Andrea here, I recently saw a very entertaining article in the New York Times on a reality show—not something that would usually catch my fancy. But in this case it was about art, and an artist who fascinates me, so I took a closer read. In celebration of a mega-blockbuster exhibit currently on view at the Rijksmuseum in Amsterdam (alas, currently sold out, but more slots may become available) Dutch TV decided to create a challenge for both amateur and professional artists to “reinvent” some of the lost works of the famous painter. The judges are Vermeer experts the Rijksmuseum and the Mauritshuis, in The Hague. The results are absolutely delightful—you can view them here on the station’s website. Isn’t it fun to see such creativity in bloom?
Johannes Vermeer captivates so many people, not only because of his extraordinary talent, but also because so few of his paintings have survived. The current exhibit showcases 25 of the the 35 painting that are known to exist. Records show that 6 more existed but have since been lost to us.
For those of you not familiar with his work, he is one of the giants of 17th century Dutch art despite how few of his paintings still exist. His meticulous depiction of domestic life of the middle class—a milkmaid in the kitchen, a a woman reading a letter, a man at work in his study—epitomize the careful attention to tiny details that characterize the prevalent style in Holland at the time. But even in an era when technical proficiency abounded, his level of nuance and detail demanded great patience and precision
Vermeer was known for his use of expensive pigments—especially ultramarine, which is made from lapis lazuli, and vermilion, which is made from cinnabar—and his masterful depiction of light. The choice of pigments is important. He did a lot of underpainting, using the expensive pigments to create a base. Layering the final color on top of the underpainting created a unique effect, adding subtle depth and richness of color.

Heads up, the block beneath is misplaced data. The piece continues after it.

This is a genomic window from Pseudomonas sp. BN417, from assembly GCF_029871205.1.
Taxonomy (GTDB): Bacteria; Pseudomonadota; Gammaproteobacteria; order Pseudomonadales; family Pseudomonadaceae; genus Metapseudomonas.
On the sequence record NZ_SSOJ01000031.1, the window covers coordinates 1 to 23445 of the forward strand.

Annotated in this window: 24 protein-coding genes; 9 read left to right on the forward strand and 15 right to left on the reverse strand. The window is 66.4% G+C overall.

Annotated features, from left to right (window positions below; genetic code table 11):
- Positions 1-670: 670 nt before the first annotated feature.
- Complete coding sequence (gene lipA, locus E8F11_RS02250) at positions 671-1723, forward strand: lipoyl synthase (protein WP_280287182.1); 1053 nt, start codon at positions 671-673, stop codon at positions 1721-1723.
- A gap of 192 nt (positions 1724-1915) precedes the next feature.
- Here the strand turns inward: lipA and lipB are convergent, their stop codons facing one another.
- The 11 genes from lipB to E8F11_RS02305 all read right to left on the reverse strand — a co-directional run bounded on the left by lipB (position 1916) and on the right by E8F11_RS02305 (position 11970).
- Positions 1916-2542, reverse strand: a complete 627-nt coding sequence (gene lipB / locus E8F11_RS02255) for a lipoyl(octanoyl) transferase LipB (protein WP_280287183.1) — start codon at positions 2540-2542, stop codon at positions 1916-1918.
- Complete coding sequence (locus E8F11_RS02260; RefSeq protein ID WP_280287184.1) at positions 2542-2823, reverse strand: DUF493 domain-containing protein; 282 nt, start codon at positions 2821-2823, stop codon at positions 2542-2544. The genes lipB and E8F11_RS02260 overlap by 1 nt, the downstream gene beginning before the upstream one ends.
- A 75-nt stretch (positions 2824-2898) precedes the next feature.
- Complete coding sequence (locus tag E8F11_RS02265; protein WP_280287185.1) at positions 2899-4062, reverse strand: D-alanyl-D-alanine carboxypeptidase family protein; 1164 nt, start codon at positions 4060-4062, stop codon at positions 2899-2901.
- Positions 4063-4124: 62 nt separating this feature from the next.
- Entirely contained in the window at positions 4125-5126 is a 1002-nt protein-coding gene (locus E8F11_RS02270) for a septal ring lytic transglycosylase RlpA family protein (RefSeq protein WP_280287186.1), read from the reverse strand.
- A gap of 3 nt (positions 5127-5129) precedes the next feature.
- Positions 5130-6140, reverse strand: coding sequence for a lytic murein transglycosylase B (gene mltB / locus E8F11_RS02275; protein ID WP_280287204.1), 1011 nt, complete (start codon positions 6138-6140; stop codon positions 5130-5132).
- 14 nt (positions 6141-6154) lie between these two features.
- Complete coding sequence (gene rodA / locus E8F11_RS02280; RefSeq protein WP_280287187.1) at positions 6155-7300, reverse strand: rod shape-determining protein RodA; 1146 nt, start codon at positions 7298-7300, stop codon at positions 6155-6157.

More intriguing is the belief held by many experts in the art world that Vermeer used optical devices, including camera obscura, camera lucida and curved mirrors—in creating his remarkable images. David Hockney, the legendary contemporary artist, became fascinated by this idea because of the perspective and the quality of light in Vermeer’s paintings.
Hockney published Secret Knowledge: Rediscovering the Lost Techniques of the Old Masters in 2001, in which he discussed his theories and presented his reasoning. He points out that optical aids help reduce a three dimension view to a two dimensional view as it projects the images captures onto a flat surface (ie. a piece of canvas or paper.) For him, it explains why Vermeer could capture the effect of light so well.
Hockney’s theory has gained a large following—for those of you interested in understanding more about the concept, I highly recommend a delightful documentary film called Tim’s Vermeer (available for rent on Amazon Prime) in which inventor Tim Jenison (a self-proclaimed non-painter) builds his own optical aids and sets out to replicate Vermeer’s techniques. It’s absolutely fascinating in so many ways as it explores ‘how we see’!
One very interesting observation was made when Jenison interviewed neurobiologist Colin Blakemore, who pointed out that “human vision cannot process information about the absolute brightness of a scene.” Which is why the use of optics would explain how Vermeer could distinguish certain shades of light.
Another titillating fact is that while no optical devices were listed an mong Vermeer’s possession after his death, the artist was good friends with the famous lens maker Antonie van Leeuwenhoek.
Vermeer was well-known in his own country during his lifetime, but his fame didn’t spread beyond its borders. He was often in financial difficulties—he had 15 children, 11 of whom survived past the first few months of birth—and plagued with debt. Some art historians speculate that he may have taken a number of mundane commissions in order survive, and that explains why there are so few of his masterpieces.
I would love to go to Amsterdam to see the extraordinary exhibit of so many Vermeers in one place. Are you familiar with Vermeer’s art? Would you like to try your hand at creating a work of art that captures his domestic world? Be sure to check out what the reality show contestants came up with—it’s very inspiring!)